This pure arctic outback is one of the largest and last remaining places on Earth where the traditional way of life is still based on the seasonal migration of livestock. When you find yourself following one of the reindeer’s ancient migratory paths during the hike (they can make for a welcome respite from the often boggy tundra), take a moment to appreciate that you are taking part in one of the world’s most amazing natural phenomena with each footstep. And if you are fortunate enough to encounter a herd of these characterful and hardy quadrupeds, be sure to give them a wide berth as they make their way to their summer pastures, just as their ancestors have done for thousands of years before them.
Good to know
About the trail
- Distance: 109km (68 mi)
- Duration: 5 to 7 days
- Level: Challenging
Start / Finish
- Saltoluokta Lodge
Late June to September
Sarek is known as one of the stormiest areas in Sweden. The unpredictable weather, combined with the lack of shelters and traillness nature of the terrain, means that this is not a place you want to be without sufficiently warm layers and proper rain gear. As one of Sweden’s most famous proverbs says: “Det finns inget dåligt väder, dara dåliga kläder” (There is no bad weather, there are only bad clothes).
All supplies should be brought from Gällivare or Kiruna.
Flora & Fauna
The Giant Moose of Sarek
Sarek National Park is home to Europe’s largest moose. Officially protected from the yearly hunting season, moose in this area grow bigger than their relatives in other parts of Sweden, as well as in Norway, Finland, Russia, and Poland. Females weigh in between 200kg (441lb) and 360kg (794lb), while males range from 380kg (838lb) to a whopping 850kg (1874lb). Fun fact: Sweden has more moose per square kilometer than any other country in the world, with a total population of around 400,000.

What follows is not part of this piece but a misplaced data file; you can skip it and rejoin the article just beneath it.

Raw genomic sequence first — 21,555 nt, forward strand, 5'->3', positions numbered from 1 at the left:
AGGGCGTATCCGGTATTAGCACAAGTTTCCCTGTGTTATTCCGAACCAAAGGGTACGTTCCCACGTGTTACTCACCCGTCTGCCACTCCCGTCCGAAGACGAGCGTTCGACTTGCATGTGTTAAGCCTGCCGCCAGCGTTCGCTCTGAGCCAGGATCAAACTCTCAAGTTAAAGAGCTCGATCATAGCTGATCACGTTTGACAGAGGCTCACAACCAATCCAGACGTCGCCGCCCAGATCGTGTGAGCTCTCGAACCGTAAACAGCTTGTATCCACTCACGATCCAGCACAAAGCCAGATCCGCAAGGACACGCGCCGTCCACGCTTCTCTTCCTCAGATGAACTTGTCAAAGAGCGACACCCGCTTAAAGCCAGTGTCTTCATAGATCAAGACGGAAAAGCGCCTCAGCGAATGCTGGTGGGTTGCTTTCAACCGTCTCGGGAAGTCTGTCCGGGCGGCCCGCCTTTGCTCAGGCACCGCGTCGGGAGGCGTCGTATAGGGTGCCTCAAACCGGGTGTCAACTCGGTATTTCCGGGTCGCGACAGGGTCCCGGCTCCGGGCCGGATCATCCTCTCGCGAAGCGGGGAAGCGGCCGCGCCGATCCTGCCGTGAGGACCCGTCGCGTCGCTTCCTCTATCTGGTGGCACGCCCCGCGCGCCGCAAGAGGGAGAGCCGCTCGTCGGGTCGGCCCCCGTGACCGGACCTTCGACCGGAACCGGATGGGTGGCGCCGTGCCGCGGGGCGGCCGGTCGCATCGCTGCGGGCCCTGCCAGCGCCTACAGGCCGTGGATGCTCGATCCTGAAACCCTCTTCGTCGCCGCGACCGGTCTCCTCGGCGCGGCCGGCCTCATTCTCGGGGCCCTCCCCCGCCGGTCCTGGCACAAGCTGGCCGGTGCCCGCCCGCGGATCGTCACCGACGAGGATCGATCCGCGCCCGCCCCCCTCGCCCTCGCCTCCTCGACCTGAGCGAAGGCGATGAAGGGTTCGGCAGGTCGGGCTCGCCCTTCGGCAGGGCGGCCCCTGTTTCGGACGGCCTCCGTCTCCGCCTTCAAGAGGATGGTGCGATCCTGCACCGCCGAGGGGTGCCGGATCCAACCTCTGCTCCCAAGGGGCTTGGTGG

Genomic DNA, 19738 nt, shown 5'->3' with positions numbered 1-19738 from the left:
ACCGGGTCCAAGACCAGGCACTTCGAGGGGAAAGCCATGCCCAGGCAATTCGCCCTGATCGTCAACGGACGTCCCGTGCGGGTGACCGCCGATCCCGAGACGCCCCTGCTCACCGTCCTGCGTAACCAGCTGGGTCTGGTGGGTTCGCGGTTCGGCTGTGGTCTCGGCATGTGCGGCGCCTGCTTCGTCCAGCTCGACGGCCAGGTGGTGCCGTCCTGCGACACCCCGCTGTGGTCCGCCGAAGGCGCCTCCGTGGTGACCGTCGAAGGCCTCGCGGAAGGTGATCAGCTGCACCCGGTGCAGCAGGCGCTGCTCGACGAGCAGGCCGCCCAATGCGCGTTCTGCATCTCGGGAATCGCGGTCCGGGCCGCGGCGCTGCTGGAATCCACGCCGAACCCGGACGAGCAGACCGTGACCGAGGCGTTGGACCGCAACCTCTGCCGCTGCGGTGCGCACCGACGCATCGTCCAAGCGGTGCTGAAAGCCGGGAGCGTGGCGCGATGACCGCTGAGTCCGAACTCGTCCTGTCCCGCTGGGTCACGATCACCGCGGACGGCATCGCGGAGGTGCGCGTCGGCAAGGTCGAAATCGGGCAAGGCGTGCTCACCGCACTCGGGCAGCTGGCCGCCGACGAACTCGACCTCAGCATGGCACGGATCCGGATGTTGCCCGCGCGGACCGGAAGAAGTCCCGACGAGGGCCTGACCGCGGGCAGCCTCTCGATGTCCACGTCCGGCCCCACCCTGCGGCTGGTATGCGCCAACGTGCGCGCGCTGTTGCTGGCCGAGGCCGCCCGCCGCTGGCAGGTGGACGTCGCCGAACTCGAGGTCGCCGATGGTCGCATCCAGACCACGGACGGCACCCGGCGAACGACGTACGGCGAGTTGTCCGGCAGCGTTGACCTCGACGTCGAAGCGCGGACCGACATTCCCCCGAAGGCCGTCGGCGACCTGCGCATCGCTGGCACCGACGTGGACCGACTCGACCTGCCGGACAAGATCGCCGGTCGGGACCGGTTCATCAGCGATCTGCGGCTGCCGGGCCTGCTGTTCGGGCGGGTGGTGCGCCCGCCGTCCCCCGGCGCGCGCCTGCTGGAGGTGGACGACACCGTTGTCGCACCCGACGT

Native to the upper regions of the northern hemisphere, cloudberries (Rubus chamaemorus) can be found in the bogs and tundra of Sarek National Park. They usually flower in June after the snowmelt, and then ripen into juicy amber-coloured berries in July and early August. Considered an endangered species, the berry is in high demand in culinary circles and serves as the regional symbol of Lapland.
For those who want to experience similar arctic landscapes to those found in Sarek but aren’t sure they possess the necessary skills, the Kungsleden (King’s Way) is an excellent alternative. Beginning in the nearby village of Abisko, this classic trail stretches 330km (270 mi) from north to south, and boasts a well-maintained path and regular mountain huts throughout its duration, where meals and lodgings can be be arranged.
Europe’s First National Parks
The Yellowstone region of Wyoming, Montana, and Idaho was declared the world’s first national park by the U.S. government in 1872. Inspired by this landmark conservation decision, Swedish explorer Adolf Erike Nordenskiöld proposes an equivalent type of protection for his own country’s abundant wilderness areas in 1880. Almost three decades later, in 1909, the proposition was finally adopted, and Sarek and eight other natural areas in Sweden were declared Europe’s first national parks. The other ones were Abisko, Garphyttan, Gotska Sandön, Hamra, Pieljekaise, Stora Sjöfallet, Sånfjället, and Ängsö. Overall, there are 28 national parks in Sweden today.
The Hidden Tracks: Wanderlust off the Beaten Path is published by Gestalten (£29.99).
Header image © Hans Strand